-Brightness: It takes at least 100 lumens to cause temporary blindness with a flashlight. Anything with less than 100 lumens of brightness shouldn’t be considered a tactical flashlight.

-Durability: Different flashlights are made from different materials. Typically, the highest grade material is type III hard anodized aircraft grade aluminum with an LED bulb rated to at least IPX7 waterproofing. However, you can pay a little more for full IPX8 waterproofing, which means your flashlight is waterproof to a greater depth (over 1.5 meters) and for a longer period of time (4+ hours).

Types of Flashlights

There are three main types of flashlights on the market today. In some cases, your flashlight’s manufacturer might include an adapter that lets you change between the three main types of flashlights:

-Handheld flashlight

-Headlamps

Weapon lights (designed to be mounted to a pistol or firearm)

There are hybrid flashlights or multi-use flashlight adapters that let you transform your flashlight for use in multiple applications.

How Bright is Your Flashlight?

Your flashlight’s brightness can be measured using three important qualities, including Lumens, Candela, and Beam Distance. Here’s a brief overview of each one.

Lumens

Lumens refers to the amount of luminous flux, light energy or light power that comes out of the face of the flashlight. A high lumens rating means you have a powerful LED and a powerful battery. Although lumens tends to be the most popular brightness measurement, it’s not nearly as useful as candela or beam distance. Some flashlights have high lumens ratings, for example, but have poor reflectors that only shine the light a short distance. Lumens should play an important role in your shopping decision, but it shouldn’t be the only ANSI rating to take into account.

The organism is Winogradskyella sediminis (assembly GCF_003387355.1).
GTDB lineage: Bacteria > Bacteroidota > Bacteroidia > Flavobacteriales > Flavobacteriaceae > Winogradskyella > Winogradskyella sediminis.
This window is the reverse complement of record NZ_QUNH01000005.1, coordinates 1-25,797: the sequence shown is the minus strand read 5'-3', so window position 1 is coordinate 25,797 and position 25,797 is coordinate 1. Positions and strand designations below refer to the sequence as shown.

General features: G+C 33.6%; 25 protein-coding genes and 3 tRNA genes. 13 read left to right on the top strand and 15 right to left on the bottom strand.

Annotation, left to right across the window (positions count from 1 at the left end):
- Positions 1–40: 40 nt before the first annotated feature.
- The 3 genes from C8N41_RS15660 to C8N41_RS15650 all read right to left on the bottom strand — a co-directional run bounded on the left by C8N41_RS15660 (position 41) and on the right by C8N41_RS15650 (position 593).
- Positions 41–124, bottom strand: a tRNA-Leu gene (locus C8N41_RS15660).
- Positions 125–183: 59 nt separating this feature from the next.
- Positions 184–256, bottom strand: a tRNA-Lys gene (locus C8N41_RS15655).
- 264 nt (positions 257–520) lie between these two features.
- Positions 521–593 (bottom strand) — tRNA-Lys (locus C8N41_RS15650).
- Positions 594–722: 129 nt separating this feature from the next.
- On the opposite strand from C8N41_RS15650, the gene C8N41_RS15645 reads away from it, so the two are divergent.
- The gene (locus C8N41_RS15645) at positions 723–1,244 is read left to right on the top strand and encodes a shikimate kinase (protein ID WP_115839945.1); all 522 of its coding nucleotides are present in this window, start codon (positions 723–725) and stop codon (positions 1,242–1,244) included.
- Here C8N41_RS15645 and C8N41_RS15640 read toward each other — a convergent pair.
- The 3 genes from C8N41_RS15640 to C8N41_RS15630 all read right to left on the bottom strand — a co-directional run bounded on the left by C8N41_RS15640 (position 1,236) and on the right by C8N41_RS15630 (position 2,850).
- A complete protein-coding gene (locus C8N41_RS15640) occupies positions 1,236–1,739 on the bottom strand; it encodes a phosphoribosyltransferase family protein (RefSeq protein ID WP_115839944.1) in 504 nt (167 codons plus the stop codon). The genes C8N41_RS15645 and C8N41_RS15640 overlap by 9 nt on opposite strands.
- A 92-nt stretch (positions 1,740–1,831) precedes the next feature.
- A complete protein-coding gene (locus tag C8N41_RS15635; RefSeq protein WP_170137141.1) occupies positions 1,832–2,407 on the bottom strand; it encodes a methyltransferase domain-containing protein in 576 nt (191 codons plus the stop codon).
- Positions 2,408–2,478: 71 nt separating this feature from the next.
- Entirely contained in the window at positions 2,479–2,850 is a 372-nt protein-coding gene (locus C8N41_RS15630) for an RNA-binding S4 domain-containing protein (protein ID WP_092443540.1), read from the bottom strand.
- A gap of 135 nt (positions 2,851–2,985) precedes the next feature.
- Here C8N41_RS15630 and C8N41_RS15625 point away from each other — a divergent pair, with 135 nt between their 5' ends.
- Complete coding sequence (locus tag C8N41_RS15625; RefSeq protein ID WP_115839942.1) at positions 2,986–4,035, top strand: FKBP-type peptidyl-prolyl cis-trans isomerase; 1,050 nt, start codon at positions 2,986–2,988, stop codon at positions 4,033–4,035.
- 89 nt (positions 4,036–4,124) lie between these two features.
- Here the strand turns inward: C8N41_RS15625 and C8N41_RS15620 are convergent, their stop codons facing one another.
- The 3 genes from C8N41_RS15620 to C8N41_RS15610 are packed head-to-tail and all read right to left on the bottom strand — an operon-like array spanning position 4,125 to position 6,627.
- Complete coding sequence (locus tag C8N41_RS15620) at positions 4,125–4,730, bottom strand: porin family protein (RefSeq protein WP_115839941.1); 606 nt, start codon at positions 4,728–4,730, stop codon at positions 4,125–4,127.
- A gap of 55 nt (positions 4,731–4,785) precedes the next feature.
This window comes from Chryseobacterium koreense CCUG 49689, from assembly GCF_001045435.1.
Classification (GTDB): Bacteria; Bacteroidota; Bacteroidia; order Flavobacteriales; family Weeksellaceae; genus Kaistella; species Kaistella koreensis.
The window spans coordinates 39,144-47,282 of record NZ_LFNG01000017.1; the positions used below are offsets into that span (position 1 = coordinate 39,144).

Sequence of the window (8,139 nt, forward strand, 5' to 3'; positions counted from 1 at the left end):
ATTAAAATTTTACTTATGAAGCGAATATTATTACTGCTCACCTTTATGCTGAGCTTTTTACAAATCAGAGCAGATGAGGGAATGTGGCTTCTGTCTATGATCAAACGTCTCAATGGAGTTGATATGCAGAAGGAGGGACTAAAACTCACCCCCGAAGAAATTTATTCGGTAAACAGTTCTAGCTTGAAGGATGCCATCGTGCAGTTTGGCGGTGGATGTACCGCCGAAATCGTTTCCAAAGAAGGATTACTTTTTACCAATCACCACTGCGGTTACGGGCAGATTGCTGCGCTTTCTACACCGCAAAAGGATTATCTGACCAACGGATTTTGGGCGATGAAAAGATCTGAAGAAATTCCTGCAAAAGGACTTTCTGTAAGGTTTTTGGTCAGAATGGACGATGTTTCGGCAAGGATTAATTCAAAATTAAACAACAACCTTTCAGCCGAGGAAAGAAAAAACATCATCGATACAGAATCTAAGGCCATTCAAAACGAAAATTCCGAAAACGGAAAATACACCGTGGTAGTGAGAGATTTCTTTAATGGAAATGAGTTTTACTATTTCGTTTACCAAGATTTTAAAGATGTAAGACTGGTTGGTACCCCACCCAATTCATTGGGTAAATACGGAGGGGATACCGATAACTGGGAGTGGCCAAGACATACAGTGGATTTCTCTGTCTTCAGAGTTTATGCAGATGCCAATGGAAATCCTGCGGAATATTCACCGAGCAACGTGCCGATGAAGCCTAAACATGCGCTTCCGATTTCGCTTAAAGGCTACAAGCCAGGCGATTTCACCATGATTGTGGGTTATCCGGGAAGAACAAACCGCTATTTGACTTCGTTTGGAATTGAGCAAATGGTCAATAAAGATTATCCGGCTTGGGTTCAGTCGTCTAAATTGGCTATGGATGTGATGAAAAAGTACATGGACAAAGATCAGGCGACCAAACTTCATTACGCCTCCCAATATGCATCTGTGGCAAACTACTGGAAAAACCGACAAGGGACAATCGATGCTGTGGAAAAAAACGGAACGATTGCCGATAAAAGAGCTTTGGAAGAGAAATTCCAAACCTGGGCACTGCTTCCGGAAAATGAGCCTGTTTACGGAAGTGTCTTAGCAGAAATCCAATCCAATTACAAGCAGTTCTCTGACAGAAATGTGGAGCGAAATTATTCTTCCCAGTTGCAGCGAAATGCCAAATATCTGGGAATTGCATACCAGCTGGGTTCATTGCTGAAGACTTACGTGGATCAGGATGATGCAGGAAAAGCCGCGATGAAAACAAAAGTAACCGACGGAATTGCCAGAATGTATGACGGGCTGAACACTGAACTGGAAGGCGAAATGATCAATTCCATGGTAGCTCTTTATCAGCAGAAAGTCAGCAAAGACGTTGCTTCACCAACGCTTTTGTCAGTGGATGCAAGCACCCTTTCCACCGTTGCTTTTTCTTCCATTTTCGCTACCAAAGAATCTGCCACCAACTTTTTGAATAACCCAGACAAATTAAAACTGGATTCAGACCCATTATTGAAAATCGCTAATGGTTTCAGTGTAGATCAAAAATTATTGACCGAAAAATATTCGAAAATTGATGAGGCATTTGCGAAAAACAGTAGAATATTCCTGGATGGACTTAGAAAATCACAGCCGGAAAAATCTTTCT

Popular lumens ratings include:

-1 to 14 Lumens: These small lights will help you illuminate a dark room – like if you need help getting to the bathroom in the middle of the night or reading a map while camping. Using a flashlight like this won’t compromise your night vision even when used in deep darkness.

-15 to 59 Lumens: This is enough light to completely illuminate an interior room, although you won’t be able to see very far outdoors.

-60 to 149 Lumens: This is the level of light you want if you’re walking at night through your neighborhood. If someone approaches you in the dark, 100 lumens is enough to temporarily blind that individual.

-150 to 299 Lumens: This will easily light up a large room or illuminate your entire backyard. If you’re outdoors in the woods, you’ll be able to see pretty far. This rating is also enough to cause temporarily blindness even in a lit, indoor environment.

-300 to 699 Lumens: Most small flashlights will only reach this level of brightness during a burst mode or with special batteries. At this brightness, you can illuminate an entire football field or campground easily.

-700+ Lumens: This is a serious level of brightness only required for specialized jobs – like genuine military, police, or search and rescue operations. Some expensive handheld flashlights get up to 3500+ lumens, although most flashlights don’t come close to this rating.

Candela

Candela is a measurement of the peak beam intensity of the flashlight. It measures the brightness of the brightest point of light produced by the flashlight. Candela can change quite a bit regardless of the lumens rating because candela depends more on the beam angle and the reflectors of the flashlight.

When a flashlight has a tight, concentrated beam of light, the candela rating will be higher. When that light is more diffuse and spread out, the candela rating will be lower.

Beam Distance

Beam distance is the measurement in meters that a light can go until it reaches 0.25 lux, which is the approximate amount of light output by a full moon on a clear night. Beam distance depends largely on the type of LED used as well as the reflector.